As the data for January and February start to trickle in, it is clear that the short-circuiting of the bull play seemingly planned for Asian fuel oil markets was an astute move. Fuel oil demand continues to rack up impressive numbers, but the refiner response to high cracks has also led to sharply higher supplies, as well as a surge in stocks at key hubs.
Yet cracks are hardly behaving as if the market is on the verge of a massive glut. Singapore bunker sales continue to set records, more than offsetting weakness in Asian utility demand, and with the OPEC cuts, the worldwide trend towards lighter crude slates has also accelerated. But a significant narrowing of light-heavy crude prices means the phenomenon is unlikely to repeat itself any time soon.
This situation likely goes beyond the impact of the OPEC cut. A serious quality imbalance is building up in the global oil market as a surfeit of light crude, led by the US shale revolution, tries to supplement waning medium and heavy oil output. All the naphtha in the world will do little to meet demand for more dense fuels, yet those who see shale production eroding all of OPEC’s efforts see little need to address this point. At some point, this shift in slates is going to have huge implications for the oil market, perhaps in the form of sharply higher diesel cracks.
Consequently, fuel oil supply is at risk of falling because refinery crude slates will keep getting lighter, limiting output. Latin American production looks poised to trend lower and spring turnarounds are looming just as Middle Eastern demand typically rises. Difficult arbitrage economics out of Europe this month are likely to turn up in lower arrivals into Asia in May and June, while heavy April maintenance in Russia should slow stockbuilds in Europe.
At the same time, the picture for demand remains positive. Rising oil prices pose a risk to bunker demand, which is extraordinarily price sensitive, but consolidation has so far not hit fuel demand too hard. The Baltic Dry Index hit 1,333 points in late March, triple the level it stood at a year ago, and container rates have also surged. Industry consolidation is helping shippers, but trade volumes are picking up sharply as well, and global economic data suggest there is more to come.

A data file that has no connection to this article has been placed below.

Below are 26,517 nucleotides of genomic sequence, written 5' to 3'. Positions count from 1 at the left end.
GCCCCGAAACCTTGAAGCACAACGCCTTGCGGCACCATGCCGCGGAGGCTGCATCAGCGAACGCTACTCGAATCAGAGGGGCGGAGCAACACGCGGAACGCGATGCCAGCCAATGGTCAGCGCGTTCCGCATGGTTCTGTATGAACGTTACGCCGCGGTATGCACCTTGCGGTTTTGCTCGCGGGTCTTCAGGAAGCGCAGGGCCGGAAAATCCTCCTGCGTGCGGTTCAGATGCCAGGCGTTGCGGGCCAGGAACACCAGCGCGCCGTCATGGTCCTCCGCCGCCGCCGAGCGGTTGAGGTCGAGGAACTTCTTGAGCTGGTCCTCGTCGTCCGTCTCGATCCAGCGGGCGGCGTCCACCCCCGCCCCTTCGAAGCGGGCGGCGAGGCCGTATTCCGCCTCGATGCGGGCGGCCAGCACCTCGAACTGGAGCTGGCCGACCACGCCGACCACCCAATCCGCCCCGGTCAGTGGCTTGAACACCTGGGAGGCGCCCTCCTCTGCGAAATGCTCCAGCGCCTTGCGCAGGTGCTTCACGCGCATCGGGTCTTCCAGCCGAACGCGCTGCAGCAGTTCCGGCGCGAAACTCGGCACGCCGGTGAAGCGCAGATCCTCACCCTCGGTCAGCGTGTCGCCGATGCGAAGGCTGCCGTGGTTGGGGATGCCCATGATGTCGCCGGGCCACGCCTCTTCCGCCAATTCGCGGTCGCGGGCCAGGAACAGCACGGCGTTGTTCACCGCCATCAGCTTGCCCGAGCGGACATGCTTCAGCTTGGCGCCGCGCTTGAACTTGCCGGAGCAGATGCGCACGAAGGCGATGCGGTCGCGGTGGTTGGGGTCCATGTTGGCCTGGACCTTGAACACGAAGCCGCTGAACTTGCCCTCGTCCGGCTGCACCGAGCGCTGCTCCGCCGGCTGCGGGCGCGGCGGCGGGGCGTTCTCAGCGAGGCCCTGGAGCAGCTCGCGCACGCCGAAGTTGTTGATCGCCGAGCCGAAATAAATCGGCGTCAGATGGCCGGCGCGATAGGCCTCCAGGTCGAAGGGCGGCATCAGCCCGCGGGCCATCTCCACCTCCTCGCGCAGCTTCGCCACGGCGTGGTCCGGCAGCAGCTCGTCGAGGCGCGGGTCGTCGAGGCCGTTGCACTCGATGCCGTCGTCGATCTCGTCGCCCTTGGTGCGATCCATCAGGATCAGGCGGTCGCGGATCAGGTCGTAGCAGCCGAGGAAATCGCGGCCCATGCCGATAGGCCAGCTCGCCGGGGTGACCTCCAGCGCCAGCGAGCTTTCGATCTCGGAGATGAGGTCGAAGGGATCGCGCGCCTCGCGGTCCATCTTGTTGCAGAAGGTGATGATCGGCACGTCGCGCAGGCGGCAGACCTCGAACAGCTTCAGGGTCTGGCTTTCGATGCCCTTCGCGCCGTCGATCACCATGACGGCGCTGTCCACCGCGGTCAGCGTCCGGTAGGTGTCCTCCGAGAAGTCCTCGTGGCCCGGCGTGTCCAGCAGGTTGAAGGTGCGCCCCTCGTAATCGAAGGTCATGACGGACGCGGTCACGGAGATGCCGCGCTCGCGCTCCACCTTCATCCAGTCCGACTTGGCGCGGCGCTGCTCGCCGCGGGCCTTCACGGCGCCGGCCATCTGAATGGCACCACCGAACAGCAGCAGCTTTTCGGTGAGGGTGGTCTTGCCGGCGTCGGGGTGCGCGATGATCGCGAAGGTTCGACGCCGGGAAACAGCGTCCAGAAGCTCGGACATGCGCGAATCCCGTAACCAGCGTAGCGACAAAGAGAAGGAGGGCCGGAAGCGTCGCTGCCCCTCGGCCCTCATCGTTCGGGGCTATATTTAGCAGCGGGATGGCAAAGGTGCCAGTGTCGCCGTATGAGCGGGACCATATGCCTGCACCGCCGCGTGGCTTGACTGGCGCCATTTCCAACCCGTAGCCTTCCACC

So, notwithstanding brief uptick in supply that has led to an accumulation of stocks at the main hubs, fuel oil balances are poised to turn more supportive. Our balances show draws in Q2 17 on a global basis, and there is more downside than upside risk to supply in the coming months. With Asian fuel oil swaps languishing near contango in some months, there is plenty of room for bullish traders to express a view on the market.
Indeed, if OPEC rolls over its commitment to cut oil output in May, the supply side should continue to tighten as the global crude slate will get even lighter as the bulk of the OPEC cuts will again be in medium and heavy grades. Given that OPEC’s stated policy is to draw down the global crude overhang, we think a rollover will be needed to reach that goal by year-end. Even if cheating on quotas picks up in H2 17, the key point for fuel oil markets is that such extra supply will simply be too little, too late.